Grains and getting pregnant 2017-10-13T12:01:37+00:00
paleo diet and getting pregnant

Products derived from grains dominate our caloric intake. Image courtesy of adamr at

Basically, it’s easy to explain why grain and cereals aren’t really ideal for humans. The kernel is a seed (future baby plant!), which has evolved over millions of years to transport, protect, feed, and defend the vibrant, new life that it carries in itself.
The corn kernel is full of carbohydrates so that this seed can survive in different environments and grow into a new plant.

We like eating this carbohydrate very much even though it’s really only composed of a simple sugar that serves to feed a young sprout until it has developed its own roots and nutrition system. On the other hand, the corn is full of proteins such as gluten, leptin, and many others that make the corn content sticky and hard to digest and cause allergies in many people. So, what was good for us in the beginning because it increased the reproduction rate of humans (fast access to high-calorie carbohydrates), today has the opposite effect on our health (in some countries, for generations, way over 70 percent of nourishment comes from grain products).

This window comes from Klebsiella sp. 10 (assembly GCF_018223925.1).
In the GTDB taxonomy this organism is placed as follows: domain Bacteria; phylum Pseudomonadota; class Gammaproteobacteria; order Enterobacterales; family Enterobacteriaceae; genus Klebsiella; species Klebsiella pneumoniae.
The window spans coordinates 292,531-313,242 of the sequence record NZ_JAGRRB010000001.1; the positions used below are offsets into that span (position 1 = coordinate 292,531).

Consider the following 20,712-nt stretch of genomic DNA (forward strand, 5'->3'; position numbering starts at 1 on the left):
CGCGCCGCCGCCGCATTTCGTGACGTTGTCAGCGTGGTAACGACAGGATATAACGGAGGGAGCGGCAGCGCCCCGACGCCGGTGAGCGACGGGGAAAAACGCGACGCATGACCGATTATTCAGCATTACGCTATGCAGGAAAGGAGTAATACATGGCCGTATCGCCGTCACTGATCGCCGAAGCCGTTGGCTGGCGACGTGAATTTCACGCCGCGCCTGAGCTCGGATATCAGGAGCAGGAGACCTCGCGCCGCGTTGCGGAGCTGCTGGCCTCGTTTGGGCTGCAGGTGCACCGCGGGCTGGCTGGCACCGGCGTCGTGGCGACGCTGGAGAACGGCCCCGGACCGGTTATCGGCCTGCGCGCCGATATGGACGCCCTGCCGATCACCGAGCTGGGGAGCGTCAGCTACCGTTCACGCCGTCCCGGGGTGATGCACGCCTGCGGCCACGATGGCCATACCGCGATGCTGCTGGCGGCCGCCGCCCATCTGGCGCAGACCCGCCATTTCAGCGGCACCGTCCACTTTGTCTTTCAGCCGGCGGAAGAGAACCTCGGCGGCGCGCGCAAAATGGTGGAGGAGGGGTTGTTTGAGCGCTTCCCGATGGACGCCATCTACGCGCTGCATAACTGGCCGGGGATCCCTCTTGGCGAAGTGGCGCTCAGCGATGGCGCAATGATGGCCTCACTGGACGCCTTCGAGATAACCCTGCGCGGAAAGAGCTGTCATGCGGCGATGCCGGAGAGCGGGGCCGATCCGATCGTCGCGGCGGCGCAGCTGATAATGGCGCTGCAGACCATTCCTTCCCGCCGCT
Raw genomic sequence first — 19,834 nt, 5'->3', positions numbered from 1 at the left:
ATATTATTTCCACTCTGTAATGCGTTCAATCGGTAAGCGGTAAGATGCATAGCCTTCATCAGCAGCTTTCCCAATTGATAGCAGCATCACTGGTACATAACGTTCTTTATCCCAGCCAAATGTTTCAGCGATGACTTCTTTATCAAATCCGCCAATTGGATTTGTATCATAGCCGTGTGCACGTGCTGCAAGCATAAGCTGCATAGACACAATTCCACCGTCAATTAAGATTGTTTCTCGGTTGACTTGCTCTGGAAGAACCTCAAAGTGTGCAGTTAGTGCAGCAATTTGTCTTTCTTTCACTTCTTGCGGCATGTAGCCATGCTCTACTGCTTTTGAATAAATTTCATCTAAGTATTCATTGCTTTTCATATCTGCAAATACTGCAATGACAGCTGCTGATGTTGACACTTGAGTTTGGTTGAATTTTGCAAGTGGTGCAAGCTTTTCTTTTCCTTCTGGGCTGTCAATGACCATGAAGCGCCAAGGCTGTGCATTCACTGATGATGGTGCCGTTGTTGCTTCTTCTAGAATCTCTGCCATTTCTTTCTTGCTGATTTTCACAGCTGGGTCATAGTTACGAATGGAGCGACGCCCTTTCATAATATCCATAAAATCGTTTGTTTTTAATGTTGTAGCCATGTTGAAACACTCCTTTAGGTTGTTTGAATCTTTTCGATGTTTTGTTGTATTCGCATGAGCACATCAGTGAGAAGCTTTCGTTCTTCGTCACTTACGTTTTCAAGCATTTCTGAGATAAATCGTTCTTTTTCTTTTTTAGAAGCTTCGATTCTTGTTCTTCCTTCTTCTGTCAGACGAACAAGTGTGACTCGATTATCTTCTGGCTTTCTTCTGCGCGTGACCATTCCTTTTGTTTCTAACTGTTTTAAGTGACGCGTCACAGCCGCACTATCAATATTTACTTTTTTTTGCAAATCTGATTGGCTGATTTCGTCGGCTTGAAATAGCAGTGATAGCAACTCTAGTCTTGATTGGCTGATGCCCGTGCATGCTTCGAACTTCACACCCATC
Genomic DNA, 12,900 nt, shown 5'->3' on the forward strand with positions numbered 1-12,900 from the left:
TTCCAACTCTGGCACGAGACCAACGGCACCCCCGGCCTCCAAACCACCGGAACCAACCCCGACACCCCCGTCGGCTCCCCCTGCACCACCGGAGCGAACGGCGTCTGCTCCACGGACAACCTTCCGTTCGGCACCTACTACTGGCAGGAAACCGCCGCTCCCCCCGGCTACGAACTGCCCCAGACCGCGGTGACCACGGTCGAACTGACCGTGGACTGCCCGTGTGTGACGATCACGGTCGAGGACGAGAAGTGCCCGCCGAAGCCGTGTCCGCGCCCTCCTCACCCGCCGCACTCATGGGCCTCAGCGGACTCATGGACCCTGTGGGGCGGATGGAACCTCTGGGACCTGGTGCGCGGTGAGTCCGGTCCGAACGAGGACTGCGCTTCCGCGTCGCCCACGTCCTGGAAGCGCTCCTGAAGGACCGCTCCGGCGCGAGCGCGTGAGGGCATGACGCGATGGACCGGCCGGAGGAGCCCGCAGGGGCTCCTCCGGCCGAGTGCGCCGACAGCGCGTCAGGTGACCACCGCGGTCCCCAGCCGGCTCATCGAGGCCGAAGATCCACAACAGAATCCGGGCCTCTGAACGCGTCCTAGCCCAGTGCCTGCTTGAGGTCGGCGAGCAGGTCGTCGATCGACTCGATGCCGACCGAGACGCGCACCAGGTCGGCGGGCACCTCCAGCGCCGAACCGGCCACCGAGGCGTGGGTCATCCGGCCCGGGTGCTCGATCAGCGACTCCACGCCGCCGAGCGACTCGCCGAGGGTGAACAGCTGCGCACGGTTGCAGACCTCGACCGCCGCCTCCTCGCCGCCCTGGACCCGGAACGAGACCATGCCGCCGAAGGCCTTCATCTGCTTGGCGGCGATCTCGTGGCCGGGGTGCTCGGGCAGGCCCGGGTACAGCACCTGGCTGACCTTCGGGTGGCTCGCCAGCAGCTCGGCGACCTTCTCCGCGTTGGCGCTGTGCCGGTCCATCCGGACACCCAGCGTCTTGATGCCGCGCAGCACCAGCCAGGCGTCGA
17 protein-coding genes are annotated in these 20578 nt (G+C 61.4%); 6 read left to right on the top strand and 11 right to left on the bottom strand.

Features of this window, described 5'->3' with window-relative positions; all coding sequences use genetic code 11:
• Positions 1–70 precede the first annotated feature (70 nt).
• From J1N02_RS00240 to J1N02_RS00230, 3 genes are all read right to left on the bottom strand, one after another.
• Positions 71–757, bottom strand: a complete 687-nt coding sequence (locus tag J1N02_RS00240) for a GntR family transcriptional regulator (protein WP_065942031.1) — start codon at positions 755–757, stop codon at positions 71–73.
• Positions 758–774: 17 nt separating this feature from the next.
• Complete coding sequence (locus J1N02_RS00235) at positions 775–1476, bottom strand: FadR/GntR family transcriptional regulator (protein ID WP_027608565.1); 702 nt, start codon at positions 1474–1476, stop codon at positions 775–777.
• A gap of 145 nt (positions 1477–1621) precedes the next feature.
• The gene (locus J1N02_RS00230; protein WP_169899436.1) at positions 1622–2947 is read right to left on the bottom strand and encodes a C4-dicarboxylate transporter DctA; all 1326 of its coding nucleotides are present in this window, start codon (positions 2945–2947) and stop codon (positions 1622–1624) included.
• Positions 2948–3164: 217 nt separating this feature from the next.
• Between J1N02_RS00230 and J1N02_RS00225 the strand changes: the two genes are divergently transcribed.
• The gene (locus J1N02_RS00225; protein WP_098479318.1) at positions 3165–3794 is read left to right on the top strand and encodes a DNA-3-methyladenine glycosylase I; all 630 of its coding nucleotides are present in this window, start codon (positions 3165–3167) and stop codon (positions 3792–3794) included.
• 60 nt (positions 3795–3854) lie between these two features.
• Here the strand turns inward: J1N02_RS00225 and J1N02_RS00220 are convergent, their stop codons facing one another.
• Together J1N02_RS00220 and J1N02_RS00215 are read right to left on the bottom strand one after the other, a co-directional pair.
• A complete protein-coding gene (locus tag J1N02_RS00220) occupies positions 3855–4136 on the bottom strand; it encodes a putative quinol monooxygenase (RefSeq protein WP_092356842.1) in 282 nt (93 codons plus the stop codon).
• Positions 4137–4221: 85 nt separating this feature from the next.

Another novelty which humans have obtained upon searching for safety and abundance was livestock breeding. This cooperation between human and animal had a fair character in the beginning: The human took the animal’s freedom, its milk, eggs, and finally, its life; in return, the animal received the human’s care and safety, including food, water, and nurture, as well as the possibility to breed in peace and security. The wilderness couldn’t guarantee that. At least in the beginning, the profit was large on both sides.

Initially, both animals and humans benefited from living together.


So what is now diffferent?

As if all of these “novelties” weren’t intense and fast enough for our bodies, a phenomenon arose in the last hundred years that cannot be compared with any other: industrial food production. We were once hunters and gatherers and had direct contact to everything we ate. Then we turned into farmers with slightly different calorie proportions and now we are modern humans and know neither how or where our food originates, or what it’s made of.

Grains and getting pregnant

What to eat when trying to conceive? Image courtesy by artemis at

And in the same way the human lost its direct contact to his nourishment, it has also lost its own biological and evolutionary continuum.